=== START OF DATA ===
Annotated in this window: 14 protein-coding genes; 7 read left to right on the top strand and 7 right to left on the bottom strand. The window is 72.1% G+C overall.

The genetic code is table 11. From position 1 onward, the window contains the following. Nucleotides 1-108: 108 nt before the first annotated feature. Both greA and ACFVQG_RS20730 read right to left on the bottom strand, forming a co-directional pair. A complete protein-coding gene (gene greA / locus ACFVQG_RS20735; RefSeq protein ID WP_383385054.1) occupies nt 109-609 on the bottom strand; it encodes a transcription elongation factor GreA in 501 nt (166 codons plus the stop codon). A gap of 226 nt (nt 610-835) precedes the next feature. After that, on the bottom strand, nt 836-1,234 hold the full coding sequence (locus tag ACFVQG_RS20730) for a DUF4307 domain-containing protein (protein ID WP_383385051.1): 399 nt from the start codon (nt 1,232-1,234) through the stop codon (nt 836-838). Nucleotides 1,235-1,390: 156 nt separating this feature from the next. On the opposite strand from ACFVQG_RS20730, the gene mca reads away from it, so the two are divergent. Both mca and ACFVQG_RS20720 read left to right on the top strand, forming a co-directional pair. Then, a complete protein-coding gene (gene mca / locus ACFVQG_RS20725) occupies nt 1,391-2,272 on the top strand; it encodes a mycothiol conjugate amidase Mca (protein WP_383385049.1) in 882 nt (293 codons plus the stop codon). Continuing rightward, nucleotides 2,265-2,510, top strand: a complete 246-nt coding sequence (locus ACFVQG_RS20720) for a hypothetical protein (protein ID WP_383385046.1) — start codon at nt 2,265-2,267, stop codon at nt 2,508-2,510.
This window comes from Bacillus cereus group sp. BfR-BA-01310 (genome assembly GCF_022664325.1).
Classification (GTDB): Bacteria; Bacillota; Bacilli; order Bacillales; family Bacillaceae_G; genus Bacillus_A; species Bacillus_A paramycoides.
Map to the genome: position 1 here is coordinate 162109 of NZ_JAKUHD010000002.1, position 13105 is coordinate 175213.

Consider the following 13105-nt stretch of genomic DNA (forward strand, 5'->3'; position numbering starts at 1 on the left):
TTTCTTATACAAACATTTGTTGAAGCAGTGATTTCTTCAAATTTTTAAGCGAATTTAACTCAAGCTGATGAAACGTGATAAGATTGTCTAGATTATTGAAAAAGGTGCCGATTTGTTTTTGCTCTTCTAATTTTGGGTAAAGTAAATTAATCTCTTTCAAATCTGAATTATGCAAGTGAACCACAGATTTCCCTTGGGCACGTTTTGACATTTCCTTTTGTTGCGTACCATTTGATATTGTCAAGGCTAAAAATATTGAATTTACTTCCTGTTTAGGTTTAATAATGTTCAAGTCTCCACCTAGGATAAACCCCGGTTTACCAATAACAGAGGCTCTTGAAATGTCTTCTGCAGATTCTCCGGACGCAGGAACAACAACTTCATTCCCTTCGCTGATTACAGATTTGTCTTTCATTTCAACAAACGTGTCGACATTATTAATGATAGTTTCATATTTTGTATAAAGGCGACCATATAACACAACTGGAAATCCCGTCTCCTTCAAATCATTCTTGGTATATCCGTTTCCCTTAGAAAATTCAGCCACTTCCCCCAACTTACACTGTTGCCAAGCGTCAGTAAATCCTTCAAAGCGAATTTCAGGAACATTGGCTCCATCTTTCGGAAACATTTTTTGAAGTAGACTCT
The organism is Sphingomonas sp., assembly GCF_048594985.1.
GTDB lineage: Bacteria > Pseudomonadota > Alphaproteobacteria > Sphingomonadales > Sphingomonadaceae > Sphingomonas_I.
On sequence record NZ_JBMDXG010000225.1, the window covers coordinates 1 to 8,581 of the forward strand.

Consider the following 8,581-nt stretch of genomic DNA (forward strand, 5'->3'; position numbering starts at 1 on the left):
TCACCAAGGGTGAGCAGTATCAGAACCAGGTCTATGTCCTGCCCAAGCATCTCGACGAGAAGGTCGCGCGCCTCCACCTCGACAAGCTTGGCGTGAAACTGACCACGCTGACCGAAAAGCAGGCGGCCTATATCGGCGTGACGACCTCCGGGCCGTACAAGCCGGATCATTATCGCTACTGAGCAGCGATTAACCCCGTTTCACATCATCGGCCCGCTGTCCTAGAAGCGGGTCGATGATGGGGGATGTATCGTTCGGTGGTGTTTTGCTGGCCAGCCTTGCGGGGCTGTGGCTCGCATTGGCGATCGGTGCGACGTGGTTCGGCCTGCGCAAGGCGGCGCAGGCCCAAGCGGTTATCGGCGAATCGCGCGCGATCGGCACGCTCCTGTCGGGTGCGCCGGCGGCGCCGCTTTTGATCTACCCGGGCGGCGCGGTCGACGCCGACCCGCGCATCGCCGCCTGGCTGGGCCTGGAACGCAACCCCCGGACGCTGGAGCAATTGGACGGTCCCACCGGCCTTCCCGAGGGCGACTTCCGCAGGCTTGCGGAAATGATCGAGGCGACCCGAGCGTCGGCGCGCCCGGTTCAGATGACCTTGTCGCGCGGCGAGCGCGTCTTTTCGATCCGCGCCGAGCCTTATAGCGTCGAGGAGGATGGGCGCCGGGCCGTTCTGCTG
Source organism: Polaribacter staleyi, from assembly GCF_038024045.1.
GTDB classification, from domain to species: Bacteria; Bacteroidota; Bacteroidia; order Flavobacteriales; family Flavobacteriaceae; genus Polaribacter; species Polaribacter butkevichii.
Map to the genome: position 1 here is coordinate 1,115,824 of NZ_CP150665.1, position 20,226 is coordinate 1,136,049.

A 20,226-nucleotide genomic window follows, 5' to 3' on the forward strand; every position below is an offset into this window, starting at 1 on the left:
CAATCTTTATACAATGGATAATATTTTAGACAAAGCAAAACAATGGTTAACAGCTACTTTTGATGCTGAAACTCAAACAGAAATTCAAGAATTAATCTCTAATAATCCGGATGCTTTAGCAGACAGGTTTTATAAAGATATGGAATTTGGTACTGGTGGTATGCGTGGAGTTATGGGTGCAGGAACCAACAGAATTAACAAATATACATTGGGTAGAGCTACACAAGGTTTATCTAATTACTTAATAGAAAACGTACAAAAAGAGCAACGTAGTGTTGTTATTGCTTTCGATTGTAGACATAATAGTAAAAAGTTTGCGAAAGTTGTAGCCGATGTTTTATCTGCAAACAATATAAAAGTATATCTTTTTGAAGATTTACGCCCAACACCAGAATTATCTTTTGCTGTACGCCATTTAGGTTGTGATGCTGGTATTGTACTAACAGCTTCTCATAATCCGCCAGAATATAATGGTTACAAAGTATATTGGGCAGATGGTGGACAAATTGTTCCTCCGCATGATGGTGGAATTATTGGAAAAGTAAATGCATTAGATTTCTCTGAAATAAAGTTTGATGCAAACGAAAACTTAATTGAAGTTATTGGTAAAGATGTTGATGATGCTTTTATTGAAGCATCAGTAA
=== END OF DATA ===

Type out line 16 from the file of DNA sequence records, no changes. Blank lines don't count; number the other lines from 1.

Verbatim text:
A 20,226-nucleotide genomic window follows, 5' to 3' on the forward strand; every position below is an offset into this window, starting at 1 on the left: